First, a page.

The Orchestra comes with an indigo leather carrying case. The case looks very premium and high-quality. The Kiwi Ears brand name is present on the top side and the case has magnets so your IEMs are quite safe during transport. Additionally, the case is quite hard and will not squish your IEMs if you accidentally drop it. The inner side of the carrying case is finished with a soft suede type of material to prevent your earphones from being scratched.
Kiwi Ears also included a fine-looking 4-braid oxygen-free copper cable in the package. The cable features 0.78mm 2-pin connectors and is finished with a gold-plated 3.5mm plug. The ergonomics and microphonics of the cable are decent however it is not a particularly thin cable. As for the tips, my unit came with 3 pairs of silicone tips in S-M-L sizes. The tips are nice and semi-stiff with wide bores.
Apart from those, you get a warranty card and a quick start manual with the unit. In my opinion, Kiwi Ears could include couple more tips in the package and maybe throw in a carrying pouch while they were at it. It is apparent that Kiwi Ears put a lot of thought into the design but the accessories and the package is somewhat limited for the price tag.
Design, Build & Fit
Let’s talk about the design and fit of the Orchestra. First of all, the IEMs are completely hand-made from top to bottom. The textured little panels in the faceplates look extraordinary under the light. Since they are hand-assembled, every Orchestra IEM looks slightly different from each other.
Furthermore, the unit is made of good quality resin and it feels rigid in hand. I am not sure whether they filled the shell completely or not but it feels very durable. The unit has a metal mesh wax filter just over the 3-way sound bores. The nozzle is wide and my JVC Spiral Dots aftermarket tips fit well.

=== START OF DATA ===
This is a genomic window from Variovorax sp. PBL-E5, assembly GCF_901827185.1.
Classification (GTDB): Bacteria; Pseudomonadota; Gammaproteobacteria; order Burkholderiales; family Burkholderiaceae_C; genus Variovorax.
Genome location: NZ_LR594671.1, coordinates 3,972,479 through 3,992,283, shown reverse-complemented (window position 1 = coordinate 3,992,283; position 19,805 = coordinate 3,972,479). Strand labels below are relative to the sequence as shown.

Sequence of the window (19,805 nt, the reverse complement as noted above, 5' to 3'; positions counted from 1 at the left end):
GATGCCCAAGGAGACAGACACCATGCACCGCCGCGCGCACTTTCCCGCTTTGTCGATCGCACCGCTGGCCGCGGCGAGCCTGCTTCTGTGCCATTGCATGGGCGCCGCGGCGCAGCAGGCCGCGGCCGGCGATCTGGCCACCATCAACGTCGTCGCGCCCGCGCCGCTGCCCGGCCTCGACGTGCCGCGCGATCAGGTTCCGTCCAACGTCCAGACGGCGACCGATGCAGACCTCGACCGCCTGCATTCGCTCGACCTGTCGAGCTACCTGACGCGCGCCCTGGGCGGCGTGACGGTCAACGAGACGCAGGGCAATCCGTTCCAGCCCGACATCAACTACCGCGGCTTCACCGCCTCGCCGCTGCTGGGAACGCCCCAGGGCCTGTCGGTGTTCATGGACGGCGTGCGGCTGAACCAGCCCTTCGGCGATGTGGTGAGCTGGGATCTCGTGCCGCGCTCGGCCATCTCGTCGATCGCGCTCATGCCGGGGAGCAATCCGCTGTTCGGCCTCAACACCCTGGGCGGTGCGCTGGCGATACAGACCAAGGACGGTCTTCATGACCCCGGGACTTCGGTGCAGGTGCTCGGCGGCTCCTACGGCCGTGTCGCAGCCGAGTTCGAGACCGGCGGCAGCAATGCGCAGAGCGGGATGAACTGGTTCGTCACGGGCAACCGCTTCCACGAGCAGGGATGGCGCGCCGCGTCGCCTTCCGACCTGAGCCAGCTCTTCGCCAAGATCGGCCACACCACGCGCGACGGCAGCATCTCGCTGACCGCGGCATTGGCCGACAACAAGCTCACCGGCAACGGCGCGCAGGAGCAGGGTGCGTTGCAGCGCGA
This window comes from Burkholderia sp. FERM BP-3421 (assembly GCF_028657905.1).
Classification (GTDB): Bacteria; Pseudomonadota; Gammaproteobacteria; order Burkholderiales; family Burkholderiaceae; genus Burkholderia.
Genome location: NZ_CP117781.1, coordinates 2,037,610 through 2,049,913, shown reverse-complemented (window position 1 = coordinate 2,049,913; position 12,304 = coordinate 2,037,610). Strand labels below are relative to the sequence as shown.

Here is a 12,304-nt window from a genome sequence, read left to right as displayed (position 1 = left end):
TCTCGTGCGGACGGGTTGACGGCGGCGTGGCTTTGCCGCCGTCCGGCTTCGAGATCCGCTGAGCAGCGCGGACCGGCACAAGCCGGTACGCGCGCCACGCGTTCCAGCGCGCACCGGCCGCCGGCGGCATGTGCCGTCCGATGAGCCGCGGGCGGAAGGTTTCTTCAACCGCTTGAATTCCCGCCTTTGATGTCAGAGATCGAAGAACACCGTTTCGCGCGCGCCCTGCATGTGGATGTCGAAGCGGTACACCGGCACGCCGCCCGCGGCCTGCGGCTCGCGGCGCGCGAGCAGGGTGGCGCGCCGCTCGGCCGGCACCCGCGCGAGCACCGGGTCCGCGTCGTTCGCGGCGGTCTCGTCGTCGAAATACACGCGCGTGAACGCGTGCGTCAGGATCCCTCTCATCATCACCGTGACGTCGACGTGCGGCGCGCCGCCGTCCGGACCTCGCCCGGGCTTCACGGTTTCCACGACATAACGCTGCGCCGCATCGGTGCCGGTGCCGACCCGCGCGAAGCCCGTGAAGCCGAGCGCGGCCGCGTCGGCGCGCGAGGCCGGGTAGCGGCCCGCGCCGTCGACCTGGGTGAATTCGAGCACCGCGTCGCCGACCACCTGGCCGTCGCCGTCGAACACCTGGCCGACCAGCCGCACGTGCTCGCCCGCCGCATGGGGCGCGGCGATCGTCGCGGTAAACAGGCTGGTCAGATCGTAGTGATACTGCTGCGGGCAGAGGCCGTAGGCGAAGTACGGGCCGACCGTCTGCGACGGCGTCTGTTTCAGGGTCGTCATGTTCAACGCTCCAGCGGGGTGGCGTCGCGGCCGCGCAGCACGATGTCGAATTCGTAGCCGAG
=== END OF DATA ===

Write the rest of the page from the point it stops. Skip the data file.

The Orchestra is not a particularly big or small earphone, it rather has a medium-sized body compared to IEMs with 8BA drivers on the market. In fact, it is roughly the same size as the Etymotic’s 3BA IEM, the EVO. The Orchestra features an anatomical shape that looks like a custom-in-ear monitor. It is apparent that the team of engineers behind this product optimized the shape for the human ear to provide maximum comfort and seal. The IEMs nicely sit inside my ear concha and do not pressure the antihelix area. It fills my ears due to the curved nature of the IEM and provides very good passive noise isolation. Frankly, I can’t see any imperfections on the shell so the craftsmanship is great. While I was looking for imperfections and such, I spotted a metal air vent just under the 2-pin socket. I suppose it serves Sonion’s new dual subwoofer drivers. Very interesting!
Overall, I can say that the Kiwi Ears’ team of engineers nailed the design and the fit of the Orchestra and I think you won’t encounter any problems, fit and durability-wise.
The review continues on Page Two, after the click HERE or by using the jump below.
Page 1: Intro, Kiwi Ears, The Orchestra, Packaging & Accessories, Design, Build & Fit
Page 2: Sound Signature, Low, Mid, High, Technical Performance, Source & Tips Selection, Comparisons, Last Words